Monday, February 18, 2019

Will Brands Even Be Around in Ten Years?

As a brand strategy consultant, I have ridden the upward trajectory of brands and branding for the past 20 years. In the 1980s and before, brand management was mostly practiced by consumer packaged goods (CPG) companies. By the mid- to late-1990s, large companies were beginning to manage their corporate brands at an executive level. This was the timeframe during which I was put in charge of the Hallmark brand. Since then, brands and brand management has become ubiquitous. I have been called upon to brand museums, universities, trade associations and other not-for-profit organizations. I have also branded municipalities and geographic regions...and restaurants and medical practices and health care systems and medical devices and individuals. It seems that everything is branded these days. 

And yet, there have always been prophets predicting the end of brands. Naomi Klein argued against brands (and, in particular, the consumptive environment they fuel) in her book, No Logo in the late 1990s. And many have come out since then either predicting their demise or calling for their demise. In fact, I have always wondered how long the phenomenon of branding would last. 

So, here are my arguments for and against the end of brands.

Arguments for the end of brands:

  • Big data analytics, automated sales funnels and individual targeting make brands far less important in the purchase decision process.
  • Product and service quality have gotten so good across the board that almost any brand will meet or exceed our needs. Therefore it doesn't matter which brand we purchase.
  • Information access provided by the Internet creates much greater brand transparency and gives consumers much more power over brands.
  • No brand lasts forever and with the rate of technological disruption, increasingly, brands will come and go in a matter of years rather than decades or centuries.
  • Because of the maturity of markets, few brands are really that different from any of their competitors.
  • Most markets have gotten so hyper-competitive that most purchase decisions are now based on price.
  • Mergers, acquisitions, venture capital (VC) takeovers and other significant changes in ownership lead to inconsistent brands that cannot be relied upon. This reduces the value of brands.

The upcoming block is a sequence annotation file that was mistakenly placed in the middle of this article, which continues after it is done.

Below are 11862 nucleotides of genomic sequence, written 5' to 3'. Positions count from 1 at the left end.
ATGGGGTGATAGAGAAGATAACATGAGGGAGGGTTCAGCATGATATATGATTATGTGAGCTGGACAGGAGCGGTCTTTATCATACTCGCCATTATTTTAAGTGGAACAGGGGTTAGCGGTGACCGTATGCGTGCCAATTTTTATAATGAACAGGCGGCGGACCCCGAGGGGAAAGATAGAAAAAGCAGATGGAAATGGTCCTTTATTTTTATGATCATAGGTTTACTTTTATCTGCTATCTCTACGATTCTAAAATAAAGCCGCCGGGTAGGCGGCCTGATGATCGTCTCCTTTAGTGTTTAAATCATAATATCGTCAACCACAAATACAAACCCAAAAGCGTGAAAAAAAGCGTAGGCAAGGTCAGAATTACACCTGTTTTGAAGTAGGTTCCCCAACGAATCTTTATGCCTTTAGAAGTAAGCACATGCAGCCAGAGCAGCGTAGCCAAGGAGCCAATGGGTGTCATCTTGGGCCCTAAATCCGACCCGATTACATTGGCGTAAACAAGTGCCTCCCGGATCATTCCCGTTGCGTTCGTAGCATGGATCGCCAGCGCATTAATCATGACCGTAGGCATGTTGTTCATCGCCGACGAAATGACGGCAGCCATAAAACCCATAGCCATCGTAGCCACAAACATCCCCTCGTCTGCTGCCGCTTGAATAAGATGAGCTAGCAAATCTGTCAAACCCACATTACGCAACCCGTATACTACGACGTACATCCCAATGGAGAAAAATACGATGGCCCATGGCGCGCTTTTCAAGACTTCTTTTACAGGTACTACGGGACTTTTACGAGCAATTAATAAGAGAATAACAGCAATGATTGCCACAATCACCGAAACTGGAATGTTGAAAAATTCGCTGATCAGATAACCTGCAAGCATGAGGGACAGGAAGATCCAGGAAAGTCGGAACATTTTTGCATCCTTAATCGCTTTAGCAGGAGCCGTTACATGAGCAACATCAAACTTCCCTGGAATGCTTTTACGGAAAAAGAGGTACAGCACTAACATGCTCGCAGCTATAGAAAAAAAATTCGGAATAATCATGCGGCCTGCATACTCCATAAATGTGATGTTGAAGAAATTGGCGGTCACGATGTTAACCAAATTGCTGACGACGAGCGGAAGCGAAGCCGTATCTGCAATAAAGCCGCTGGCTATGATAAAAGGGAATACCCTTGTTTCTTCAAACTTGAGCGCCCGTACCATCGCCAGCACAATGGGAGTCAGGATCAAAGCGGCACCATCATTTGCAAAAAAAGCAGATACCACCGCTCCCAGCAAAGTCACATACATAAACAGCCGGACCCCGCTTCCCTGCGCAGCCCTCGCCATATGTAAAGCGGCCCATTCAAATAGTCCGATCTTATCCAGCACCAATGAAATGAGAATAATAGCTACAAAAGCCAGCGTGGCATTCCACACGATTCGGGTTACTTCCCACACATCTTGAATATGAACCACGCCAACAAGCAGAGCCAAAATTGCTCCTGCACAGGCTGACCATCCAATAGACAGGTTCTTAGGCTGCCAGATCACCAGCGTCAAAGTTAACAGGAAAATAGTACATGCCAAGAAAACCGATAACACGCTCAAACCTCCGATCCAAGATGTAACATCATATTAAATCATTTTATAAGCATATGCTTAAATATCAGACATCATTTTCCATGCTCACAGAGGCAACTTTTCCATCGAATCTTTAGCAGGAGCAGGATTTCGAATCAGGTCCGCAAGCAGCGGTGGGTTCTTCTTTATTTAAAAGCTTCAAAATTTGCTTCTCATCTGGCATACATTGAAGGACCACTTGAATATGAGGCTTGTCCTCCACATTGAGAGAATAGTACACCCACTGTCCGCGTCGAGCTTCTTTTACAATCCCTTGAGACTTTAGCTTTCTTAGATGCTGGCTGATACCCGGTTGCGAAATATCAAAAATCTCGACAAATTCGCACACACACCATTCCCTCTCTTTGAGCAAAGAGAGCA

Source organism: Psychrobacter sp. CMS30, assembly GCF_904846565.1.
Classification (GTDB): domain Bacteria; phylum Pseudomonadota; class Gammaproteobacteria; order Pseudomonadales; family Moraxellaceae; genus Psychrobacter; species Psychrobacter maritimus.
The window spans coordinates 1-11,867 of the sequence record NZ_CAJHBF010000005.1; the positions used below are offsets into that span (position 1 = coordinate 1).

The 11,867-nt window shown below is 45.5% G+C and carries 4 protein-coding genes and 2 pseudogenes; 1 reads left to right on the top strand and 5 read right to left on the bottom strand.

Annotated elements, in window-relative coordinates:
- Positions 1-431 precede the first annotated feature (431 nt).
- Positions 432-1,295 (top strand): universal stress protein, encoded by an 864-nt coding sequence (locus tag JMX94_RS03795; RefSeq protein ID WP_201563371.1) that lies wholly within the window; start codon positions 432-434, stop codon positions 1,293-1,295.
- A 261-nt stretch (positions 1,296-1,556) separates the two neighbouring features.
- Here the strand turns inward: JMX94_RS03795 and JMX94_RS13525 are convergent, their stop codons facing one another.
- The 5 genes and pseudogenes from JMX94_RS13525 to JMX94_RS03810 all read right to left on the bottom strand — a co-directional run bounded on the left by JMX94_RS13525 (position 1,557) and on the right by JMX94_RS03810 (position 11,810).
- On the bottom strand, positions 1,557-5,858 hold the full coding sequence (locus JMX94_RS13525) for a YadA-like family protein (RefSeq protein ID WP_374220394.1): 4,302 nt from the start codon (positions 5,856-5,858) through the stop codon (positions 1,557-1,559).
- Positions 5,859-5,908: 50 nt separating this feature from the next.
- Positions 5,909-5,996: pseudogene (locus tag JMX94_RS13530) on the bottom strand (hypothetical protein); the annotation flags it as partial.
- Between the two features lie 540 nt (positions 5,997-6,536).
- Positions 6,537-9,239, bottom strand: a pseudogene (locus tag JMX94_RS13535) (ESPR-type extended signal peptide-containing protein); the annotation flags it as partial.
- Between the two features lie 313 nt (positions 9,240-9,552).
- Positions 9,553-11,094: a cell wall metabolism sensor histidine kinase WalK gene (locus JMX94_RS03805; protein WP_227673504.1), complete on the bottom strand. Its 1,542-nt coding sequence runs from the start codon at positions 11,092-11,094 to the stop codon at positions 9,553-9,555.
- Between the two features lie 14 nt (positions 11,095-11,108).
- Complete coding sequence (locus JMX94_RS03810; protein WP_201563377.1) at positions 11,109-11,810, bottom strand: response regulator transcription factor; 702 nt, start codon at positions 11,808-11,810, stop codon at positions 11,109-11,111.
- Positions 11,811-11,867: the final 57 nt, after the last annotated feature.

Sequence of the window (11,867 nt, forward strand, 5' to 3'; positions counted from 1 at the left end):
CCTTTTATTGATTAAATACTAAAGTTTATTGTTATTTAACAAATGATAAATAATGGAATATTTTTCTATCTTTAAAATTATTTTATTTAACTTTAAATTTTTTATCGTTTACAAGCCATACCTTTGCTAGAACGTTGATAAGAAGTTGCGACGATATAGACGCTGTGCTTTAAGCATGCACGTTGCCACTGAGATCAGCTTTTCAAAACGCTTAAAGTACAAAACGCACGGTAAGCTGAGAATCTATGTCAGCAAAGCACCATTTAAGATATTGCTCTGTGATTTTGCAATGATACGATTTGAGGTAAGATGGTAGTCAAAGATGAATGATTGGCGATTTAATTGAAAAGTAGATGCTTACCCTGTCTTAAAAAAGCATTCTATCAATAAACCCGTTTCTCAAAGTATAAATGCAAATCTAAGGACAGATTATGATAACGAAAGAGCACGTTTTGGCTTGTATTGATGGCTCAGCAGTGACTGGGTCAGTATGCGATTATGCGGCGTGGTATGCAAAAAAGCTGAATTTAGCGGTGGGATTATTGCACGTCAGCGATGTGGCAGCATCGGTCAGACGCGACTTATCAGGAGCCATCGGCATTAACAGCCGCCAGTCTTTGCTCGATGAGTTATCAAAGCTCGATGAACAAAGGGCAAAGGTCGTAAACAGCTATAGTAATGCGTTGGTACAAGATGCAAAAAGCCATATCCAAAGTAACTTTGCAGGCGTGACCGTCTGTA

Arguments for the end of all but a few mega-brands:
  • Very simple, Amazon, Google and Facebook will end up owning the world. No other brand will matter.

Arguments for the continuation of brands:
  • Brands are all about relevant differentiation and unique value propositions. If your products or services do not have these, they are commodities and their sales will largely be driven by price. No one wants this.
  • While technology lowers industry entry barriers and allows for the emergence of new brands at a very rapid pace, it is only the long-term reputation of a brand that guarantees quality, service and desirable attributes. Brands are the way to break through the marketplace clutter to purchase something that you know you can rely on.
  • Brands imbue products and services with human qualities. This is the only thing that can result in emotional connection with consumers and consumers are mostly driven by their emotions. 
  • Strong brands still result in many financial and other business advantages: increased sales, market share, profitability, stock prices, shareholder value and customer loyalty, decreased price sensitivity, increased ability to charge a price premium, increased ability to attract and retain talented and motivated employees and increased bargaining power with business partners.
  • Brands can share powerful values with their customers, so much so that they can become the self-expressive vehicles for those shared values and the organizers of communities for people who share those values. This is an extremely powerful "glue." 

As you can see, there are some arguments for brands slowing fading away and arguments that they will continue to be an important part of our world. I would love to hear your thoughts on this.

Friday, February 15, 2019

How Brand Experience Can Overcome Time Constraints

Generally, people feel two types of scarcity in their lives. They often feel as though they do not have enough money to do everything they want to do. And they often feel as though they don't have enough free time to do all that they want to do. So, the two scarce commodities are time and money.

And it is now almost a cliche when someone responds to the question, "How are you doing?" with "I am busy, really busy." It seems to be the standard answer to that question by most people these days.

So, how is it that some brands can make time seem to stand still for people as they interact with the brand? Have you ever interacted with a brand that seems to put you into a flow state? You lose all track of time and really don't mind it if you have spent too much time with the brand. These are the brands that create amazing experiences.